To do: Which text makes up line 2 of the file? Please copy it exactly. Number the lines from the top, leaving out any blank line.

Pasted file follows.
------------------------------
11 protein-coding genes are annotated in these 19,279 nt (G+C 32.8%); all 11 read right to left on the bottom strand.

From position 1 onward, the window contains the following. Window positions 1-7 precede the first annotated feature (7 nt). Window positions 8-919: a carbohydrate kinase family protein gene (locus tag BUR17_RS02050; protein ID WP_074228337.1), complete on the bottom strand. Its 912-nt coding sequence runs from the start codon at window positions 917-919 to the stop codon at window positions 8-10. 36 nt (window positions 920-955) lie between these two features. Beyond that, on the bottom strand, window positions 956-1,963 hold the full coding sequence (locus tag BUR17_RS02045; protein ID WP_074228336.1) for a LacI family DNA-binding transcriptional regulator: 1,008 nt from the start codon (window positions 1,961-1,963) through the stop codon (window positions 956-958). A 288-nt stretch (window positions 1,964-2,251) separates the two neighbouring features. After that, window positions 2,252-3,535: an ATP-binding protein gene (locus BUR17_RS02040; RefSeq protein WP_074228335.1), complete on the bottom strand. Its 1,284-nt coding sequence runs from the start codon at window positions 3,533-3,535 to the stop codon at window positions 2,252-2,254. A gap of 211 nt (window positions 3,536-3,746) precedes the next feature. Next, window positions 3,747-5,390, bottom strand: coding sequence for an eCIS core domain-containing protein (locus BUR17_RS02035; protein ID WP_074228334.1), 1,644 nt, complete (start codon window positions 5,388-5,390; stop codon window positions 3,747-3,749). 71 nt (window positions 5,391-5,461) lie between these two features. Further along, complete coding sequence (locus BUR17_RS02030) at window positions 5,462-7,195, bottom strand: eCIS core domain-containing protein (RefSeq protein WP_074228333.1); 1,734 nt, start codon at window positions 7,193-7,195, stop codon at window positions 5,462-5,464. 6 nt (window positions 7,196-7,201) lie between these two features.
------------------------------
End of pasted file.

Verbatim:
From position 1 onward, the window contains the following. Window positions 1-7 precede the first annotated feature (7 nt). Window positions 8-919: a carbohydrate kinase family protein gene (locus tag BUR17_RS02050; protein ID WP_074228337.1), complete on the bottom strand. Its 912-nt coding sequence runs from the start codon at window positions 917-919 to the stop codon at window positions 8-10. 36 nt (window positions 920-955) lie between these two features. Beyond that, on the bottom strand, window positions 956-1,963 hold the full coding sequence (locus tag BUR17_RS02045; protein ID WP_074228336.1) for a LacI family DNA-binding transcriptional regulator: 1,008 nt from the start codon (window positions 1,961-1,963) through the stop codon (window positions 956-958). A 288-nt stretch (window positions 1,964-2,251) separates the two neighbouring features. After that, window positions 2,252-3,535: an ATP-binding protein gene (locus BUR17_RS02040; RefSeq protein WP_074228335.1), complete on the bottom strand. Its 1,284-nt coding sequence runs from the start codon at window positions 3,533-3,535 to the stop codon at window positions 2,252-2,254. A gap of 211 nt (window positions 3,536-3,746) precedes the next feature. Next, window positions 3,747-5,390, bottom strand: coding sequence for an eCIS core domain-containing protein (locus BUR17_RS02035; protein ID WP_074228334.1), 1,644 nt, complete (start codon window positions 5,388-5,390; stop codon window positions 3,747-3,749). 71 nt (window positions 5,391-5,461) lie between these two features. Further along, complete coding sequence (locus BUR17_RS02030) at window positions 5,462-7,195, bottom strand: eCIS core domain-containing protein (RefSeq protein WP_074228333.1); 1,734 nt, start codon at window positions 7,193-7,195, stop codon at window positions 5,462-5,464. 6 nt (window positions 7,196-7,201) lie between these two features.